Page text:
Submitted by Taps Coogan on the 14th of September 2017 to The Sounding Line.
The Greek economy is experiencing a slower recovery from the 2008 Financial Crisis than the United States experienced during the Great Depression.
Following the ‘Back Tuesday’ Wall Street crash of October 1929, the US entered into the Great Depression, the worst depression in US history. The depression took hold quickly and by the end of 1933, the US economy had shrunk an astounding 45% compared to its peak in 1929 when adjusted for inflation. After 1933, the US economy began a slow recovery, only surpassing 1929’s real GDP in 1941 when spending for World War II jolted the US economy out of depression.
Illustrating the severity of the current economic crisis in Greece, the following chart shows the inflation adjusted GDP of the US indexed from 1929 through 1940 and of Greece indexed from 2007 through 2016. While the US economy declined proportionally more than Greece during the first years of its respective financial crisis, it recovered much faster. Ten years after the 2007 financial crisis the Greek economy is still approximately 26% smaller than before the crisis with no recovery in real GDP as of the end of 2016. By comparison, after ten years of the worst depression in American history, the US economy was just 16% smaller despite having fallen a full 45% in the first four years of the depression.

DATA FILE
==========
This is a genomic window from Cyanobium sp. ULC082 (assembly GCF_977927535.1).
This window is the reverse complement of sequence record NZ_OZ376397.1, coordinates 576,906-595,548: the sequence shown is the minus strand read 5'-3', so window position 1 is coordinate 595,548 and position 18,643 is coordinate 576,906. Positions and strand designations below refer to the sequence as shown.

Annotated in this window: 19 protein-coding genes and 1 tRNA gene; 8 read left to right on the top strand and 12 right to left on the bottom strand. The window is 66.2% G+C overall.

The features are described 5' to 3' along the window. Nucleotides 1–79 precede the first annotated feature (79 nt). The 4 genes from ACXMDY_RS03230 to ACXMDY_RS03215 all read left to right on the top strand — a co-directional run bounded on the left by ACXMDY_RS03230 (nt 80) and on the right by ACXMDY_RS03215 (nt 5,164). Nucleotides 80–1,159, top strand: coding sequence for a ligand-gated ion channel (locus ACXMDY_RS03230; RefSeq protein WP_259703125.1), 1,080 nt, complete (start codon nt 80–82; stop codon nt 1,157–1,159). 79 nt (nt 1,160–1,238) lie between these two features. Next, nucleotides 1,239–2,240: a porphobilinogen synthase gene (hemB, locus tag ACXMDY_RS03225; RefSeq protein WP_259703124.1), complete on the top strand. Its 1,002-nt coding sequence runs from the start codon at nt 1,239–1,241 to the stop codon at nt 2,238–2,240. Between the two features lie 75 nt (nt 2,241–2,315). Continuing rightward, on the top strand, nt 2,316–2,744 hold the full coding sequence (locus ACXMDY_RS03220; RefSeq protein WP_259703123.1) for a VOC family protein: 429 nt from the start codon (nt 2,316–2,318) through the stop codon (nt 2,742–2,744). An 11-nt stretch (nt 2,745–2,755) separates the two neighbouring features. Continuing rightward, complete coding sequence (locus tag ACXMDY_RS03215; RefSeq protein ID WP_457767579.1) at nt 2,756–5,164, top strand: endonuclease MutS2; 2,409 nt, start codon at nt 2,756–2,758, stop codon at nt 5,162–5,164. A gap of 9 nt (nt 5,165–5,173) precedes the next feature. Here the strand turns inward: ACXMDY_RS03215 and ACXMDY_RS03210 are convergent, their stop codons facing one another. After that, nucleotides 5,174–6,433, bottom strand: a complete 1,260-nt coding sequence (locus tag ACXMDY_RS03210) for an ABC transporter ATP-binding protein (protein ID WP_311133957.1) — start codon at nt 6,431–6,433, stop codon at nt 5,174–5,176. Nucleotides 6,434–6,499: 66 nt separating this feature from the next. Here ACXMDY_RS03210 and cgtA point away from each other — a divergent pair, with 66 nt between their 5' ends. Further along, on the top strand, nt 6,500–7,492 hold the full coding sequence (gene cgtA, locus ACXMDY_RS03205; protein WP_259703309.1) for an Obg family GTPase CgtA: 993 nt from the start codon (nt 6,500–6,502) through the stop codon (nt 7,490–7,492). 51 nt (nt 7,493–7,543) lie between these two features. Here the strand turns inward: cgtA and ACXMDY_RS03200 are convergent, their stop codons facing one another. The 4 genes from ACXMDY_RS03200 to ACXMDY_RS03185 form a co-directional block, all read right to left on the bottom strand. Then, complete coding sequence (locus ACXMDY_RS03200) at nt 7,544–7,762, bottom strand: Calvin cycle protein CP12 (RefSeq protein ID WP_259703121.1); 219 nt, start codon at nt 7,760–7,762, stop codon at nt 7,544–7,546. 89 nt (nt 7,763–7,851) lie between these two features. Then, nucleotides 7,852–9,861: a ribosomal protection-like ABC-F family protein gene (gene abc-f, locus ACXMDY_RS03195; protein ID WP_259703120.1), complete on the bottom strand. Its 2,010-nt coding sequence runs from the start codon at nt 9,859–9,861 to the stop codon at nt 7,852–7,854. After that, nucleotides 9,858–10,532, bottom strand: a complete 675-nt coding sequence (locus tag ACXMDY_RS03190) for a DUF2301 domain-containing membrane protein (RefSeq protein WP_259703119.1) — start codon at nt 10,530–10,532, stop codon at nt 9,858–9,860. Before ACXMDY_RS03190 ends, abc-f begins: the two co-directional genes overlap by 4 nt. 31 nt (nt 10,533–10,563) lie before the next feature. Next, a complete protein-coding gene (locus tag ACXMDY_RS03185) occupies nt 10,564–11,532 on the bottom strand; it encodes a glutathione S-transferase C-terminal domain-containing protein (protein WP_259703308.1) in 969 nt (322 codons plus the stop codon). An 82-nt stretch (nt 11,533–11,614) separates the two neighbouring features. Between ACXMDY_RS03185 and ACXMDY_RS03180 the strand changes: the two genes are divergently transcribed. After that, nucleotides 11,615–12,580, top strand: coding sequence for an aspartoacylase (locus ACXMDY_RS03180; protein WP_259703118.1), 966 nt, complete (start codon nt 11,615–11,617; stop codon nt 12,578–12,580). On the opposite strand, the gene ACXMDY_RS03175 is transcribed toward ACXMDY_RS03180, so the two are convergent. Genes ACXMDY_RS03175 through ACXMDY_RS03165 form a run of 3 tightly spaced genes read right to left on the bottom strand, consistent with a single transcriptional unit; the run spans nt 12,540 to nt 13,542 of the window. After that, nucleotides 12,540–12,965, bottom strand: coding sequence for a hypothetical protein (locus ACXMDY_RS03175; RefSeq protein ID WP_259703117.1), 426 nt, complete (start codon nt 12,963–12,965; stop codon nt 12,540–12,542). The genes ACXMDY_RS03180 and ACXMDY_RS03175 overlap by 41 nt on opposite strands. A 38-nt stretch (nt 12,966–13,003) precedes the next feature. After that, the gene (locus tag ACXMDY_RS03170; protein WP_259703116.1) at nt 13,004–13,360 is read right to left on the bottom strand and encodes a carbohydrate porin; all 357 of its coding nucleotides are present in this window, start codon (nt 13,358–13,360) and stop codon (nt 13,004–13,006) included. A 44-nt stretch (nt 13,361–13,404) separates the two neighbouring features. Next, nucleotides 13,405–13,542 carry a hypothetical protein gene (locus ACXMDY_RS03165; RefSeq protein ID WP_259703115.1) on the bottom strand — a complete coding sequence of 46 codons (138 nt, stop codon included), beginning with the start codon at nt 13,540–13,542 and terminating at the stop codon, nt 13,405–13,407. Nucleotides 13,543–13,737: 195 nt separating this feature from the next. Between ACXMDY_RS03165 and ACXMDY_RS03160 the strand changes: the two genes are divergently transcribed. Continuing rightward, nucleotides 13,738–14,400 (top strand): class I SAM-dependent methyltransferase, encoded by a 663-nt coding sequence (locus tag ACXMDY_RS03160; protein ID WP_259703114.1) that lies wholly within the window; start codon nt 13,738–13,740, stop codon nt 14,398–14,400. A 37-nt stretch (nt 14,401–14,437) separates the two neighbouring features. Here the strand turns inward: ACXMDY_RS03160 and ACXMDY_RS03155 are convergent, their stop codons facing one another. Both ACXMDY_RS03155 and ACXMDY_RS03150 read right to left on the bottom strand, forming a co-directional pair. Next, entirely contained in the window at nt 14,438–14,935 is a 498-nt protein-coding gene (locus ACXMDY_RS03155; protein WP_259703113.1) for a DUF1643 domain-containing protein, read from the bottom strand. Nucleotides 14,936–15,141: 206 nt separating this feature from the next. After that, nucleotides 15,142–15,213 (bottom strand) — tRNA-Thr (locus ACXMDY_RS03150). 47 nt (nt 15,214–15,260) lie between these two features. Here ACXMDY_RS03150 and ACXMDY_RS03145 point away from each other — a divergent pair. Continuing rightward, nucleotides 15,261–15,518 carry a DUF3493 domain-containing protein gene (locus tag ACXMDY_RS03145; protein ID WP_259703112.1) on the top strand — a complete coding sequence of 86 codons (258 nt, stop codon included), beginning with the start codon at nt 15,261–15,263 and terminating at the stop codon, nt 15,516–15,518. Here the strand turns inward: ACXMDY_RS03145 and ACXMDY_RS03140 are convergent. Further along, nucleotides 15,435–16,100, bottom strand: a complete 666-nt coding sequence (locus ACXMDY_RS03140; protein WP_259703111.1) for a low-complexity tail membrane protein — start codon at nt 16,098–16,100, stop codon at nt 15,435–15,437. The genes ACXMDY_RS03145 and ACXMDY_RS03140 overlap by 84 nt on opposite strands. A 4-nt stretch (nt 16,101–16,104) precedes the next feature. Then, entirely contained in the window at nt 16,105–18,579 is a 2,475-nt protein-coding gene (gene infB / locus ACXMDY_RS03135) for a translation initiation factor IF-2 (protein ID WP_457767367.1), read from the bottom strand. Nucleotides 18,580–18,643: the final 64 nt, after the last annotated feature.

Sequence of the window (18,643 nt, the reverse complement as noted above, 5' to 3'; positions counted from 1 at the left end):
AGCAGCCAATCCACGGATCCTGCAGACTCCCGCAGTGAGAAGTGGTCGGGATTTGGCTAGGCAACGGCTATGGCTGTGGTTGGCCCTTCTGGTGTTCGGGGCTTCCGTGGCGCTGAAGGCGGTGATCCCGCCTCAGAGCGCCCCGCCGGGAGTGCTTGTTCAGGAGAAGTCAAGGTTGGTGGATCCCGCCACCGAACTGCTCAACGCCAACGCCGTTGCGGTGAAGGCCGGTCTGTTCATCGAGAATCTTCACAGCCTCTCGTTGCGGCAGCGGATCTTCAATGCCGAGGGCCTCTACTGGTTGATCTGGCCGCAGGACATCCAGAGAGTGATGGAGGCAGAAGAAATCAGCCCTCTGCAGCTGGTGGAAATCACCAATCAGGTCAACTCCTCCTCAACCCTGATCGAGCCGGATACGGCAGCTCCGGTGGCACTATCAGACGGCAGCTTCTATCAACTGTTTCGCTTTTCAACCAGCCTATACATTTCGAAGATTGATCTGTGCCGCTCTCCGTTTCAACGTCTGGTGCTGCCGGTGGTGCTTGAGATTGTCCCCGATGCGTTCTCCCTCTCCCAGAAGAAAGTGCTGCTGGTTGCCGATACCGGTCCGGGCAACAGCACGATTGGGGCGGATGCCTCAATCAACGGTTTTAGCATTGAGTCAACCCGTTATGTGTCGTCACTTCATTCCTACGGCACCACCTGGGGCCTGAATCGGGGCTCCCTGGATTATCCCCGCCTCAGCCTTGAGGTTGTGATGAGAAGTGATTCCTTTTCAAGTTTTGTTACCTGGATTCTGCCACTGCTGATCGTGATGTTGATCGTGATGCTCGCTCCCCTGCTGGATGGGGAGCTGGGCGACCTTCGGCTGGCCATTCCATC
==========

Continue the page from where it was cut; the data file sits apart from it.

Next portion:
All of this goes to illustrate the magnitude of the economic crisis that is still unfolding in Greece and southern Europe. As we discussed here, out of 181 countries analyzed, Greece has seen the largest absolute decline in GDP of any country since 2000 with Italy and Portugal close behind. Furthermore, the number of people employed in the Eurozone is still smaller than in 2008 despite its population having grown by over six million people.
If the EU and Eurozone leaders are to have any hope of holding the European Union together, they desperately need to address the economic depression in southern Europe, a depression that is now proving more enduring than the Great Depression. Judging by the fact that two thirds of Italians are supporting Euro-skeptic parties in the upcoming general election, it may be too late.